UHG-innovationThough UHG size impose understandable constraints “unless it is a billion dollar idea, don’t bring it to the table,” the company was able to invest into new approach.  UHG created an innovation center (very nice!) where project teams can rent space to work on the projects.  UHG has received industry innovation awards and takes its innovation approach seriously (the company created a web site describing its innovation successes and aspirations).

Lesson of innovation 

Ideas and creativity are almost irrelevant to innovation. 🙂  How to implement an idea is the main organizational challenge.  However, even more important point is to understand which questions to solve – where to apply the organizational energy.

which=problems-to-solve

There are three styles of innovation: 

  • Market-based (market situation changed or government regulations have been modified and organizations have to adapt)
  • Technology-based (a new technology becomes available, and everybody starts thinking “what useful can we do with this thing now?” – usual approach to results from basic research or adaptation of military applications)
  • Need-based (innovation that grows out of a specific need and helps to solve an existing problem – wheels on bags to handle luggage easier) – this is the best type of innovation

Styles-of-innovation

Approach to innovation (innovation science): focus on reliable and repeatable methods of innovations, not necessarily results as results may be based on luck.

Organizational structure of innovation:  People who is “running the ship” should be able to do their job, and generate observations and ideas, participate in review of the innovation program.  The organization should have a different group of people different from the group responsible for “running the ship”  to run the innovation process and implementation.

Innovation prioritization: in many cases our understanding of innovation is based on knowledge of break-through” innovation, what is a rare event, even it is the type of innovation most likely described in media.  Organizations are more likely to spend their efforts on “sustaining innovation” – innovation helping current business/operations and not necessarily contributing in any new approaches, market differentiation, etc.  Sustaining innovation activity will be always more extensive and immediately beneficial for the company.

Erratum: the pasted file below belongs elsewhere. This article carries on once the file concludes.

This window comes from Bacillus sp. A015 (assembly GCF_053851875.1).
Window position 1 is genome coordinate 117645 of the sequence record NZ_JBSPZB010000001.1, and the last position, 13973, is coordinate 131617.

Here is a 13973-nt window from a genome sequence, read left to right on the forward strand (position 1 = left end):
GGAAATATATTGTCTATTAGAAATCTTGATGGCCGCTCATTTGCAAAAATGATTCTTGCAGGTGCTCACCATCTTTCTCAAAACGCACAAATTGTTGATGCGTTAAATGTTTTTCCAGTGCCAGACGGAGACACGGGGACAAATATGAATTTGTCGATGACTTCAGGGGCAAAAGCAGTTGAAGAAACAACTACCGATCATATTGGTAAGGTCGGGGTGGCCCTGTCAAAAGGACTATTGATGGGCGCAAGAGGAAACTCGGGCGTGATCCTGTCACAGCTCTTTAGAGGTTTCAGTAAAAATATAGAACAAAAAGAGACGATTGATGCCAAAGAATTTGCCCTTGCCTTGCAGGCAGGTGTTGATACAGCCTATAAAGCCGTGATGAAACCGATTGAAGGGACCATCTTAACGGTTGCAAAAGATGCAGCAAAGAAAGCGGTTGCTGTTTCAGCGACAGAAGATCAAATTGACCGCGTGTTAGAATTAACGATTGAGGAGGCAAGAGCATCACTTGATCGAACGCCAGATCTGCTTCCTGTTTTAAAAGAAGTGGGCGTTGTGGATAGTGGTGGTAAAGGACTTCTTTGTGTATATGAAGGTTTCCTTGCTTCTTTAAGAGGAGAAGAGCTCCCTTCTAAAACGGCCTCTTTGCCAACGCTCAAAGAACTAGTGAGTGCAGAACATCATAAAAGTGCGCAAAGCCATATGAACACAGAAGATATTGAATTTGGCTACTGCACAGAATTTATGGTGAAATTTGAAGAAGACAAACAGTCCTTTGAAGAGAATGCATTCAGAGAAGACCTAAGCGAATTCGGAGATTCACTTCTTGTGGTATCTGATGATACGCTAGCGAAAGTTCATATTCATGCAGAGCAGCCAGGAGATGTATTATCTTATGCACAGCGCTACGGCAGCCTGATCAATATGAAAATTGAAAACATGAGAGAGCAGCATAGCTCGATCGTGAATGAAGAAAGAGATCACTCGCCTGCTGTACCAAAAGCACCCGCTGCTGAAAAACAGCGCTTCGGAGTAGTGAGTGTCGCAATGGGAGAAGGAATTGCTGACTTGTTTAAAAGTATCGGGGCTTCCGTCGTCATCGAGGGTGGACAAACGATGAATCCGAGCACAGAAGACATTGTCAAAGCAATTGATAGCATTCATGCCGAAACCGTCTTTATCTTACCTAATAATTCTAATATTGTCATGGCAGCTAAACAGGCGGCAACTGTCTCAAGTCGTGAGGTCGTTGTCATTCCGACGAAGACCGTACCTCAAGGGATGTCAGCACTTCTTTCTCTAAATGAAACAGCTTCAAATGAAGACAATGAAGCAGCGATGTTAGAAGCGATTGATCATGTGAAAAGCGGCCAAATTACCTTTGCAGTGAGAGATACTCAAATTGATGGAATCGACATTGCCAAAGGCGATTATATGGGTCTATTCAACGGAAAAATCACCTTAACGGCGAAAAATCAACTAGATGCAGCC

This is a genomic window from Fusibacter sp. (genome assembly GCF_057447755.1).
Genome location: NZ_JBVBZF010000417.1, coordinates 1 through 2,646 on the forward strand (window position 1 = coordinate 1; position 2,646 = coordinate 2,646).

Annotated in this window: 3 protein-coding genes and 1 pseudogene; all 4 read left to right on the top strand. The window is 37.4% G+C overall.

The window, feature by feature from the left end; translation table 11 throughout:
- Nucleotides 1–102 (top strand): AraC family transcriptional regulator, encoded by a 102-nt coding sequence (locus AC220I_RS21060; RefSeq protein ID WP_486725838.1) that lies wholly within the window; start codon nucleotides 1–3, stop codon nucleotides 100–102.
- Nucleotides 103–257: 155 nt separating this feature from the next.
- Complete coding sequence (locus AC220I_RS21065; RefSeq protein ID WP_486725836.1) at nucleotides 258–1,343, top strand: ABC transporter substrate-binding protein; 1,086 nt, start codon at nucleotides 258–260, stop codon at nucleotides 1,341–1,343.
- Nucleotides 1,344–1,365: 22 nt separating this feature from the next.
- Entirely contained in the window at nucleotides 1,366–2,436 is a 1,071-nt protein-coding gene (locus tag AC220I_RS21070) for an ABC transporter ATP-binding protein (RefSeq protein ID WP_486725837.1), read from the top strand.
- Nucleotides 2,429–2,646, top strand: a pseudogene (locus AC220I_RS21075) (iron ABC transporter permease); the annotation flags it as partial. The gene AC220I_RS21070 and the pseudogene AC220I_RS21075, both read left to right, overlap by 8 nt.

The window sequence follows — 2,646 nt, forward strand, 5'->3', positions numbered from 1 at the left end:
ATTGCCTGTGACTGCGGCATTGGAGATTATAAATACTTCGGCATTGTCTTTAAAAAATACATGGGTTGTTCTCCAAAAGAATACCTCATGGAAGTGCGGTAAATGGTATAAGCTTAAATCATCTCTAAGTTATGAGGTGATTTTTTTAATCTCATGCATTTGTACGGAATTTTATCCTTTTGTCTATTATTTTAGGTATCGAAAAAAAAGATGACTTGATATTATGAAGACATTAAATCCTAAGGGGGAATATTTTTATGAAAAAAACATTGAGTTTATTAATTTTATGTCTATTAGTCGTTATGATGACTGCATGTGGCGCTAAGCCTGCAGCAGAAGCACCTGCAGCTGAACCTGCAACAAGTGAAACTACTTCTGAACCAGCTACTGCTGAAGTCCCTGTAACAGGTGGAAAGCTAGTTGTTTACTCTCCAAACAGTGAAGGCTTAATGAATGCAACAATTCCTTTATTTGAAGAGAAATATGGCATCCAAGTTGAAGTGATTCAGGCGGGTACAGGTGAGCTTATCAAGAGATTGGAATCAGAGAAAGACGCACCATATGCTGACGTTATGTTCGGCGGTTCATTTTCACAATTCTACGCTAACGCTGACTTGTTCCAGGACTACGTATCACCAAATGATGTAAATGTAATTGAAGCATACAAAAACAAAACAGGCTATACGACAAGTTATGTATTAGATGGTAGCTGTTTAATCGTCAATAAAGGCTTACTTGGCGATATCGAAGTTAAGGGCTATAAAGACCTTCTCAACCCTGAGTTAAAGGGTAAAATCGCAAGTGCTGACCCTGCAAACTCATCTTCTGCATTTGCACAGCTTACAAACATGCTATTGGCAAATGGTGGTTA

How to accept failure – an inherent part of innovation.  Ryan recommended not to accept failure, but to “re-define” it.  The failure of innovation process happens only when the organization has not learn anything from the experience.  If the organization learned from the experience, it is not a failure; the effort can save investment that would not be targeted to the area that did not work.

Innovation example from UHG (need-based):

People visiting ophthalmologist typically do not think about health issues, but rather about the style of frames they are planning to pick up.  (Totally different approach to my native country – was very surprising for me).  However, over 30 health conditions can be detected during a routine eye exam.  Because of the patient’s perception of a eye exam as unrelated to the general health, referrals from ophthalmologists to primary care physicians were not followed as recommended.  UHG solved the problem by adding a nurse-coordinator, who connected ophthalmologist with primary care physician and assured continuity of care.

Hope for the future:

One organization had a “department of questions” – a person who would report to the board and through talking with different people of the organization try to determine which are the most important questions to ask.  Most organizations can probably benefit from something similar  😉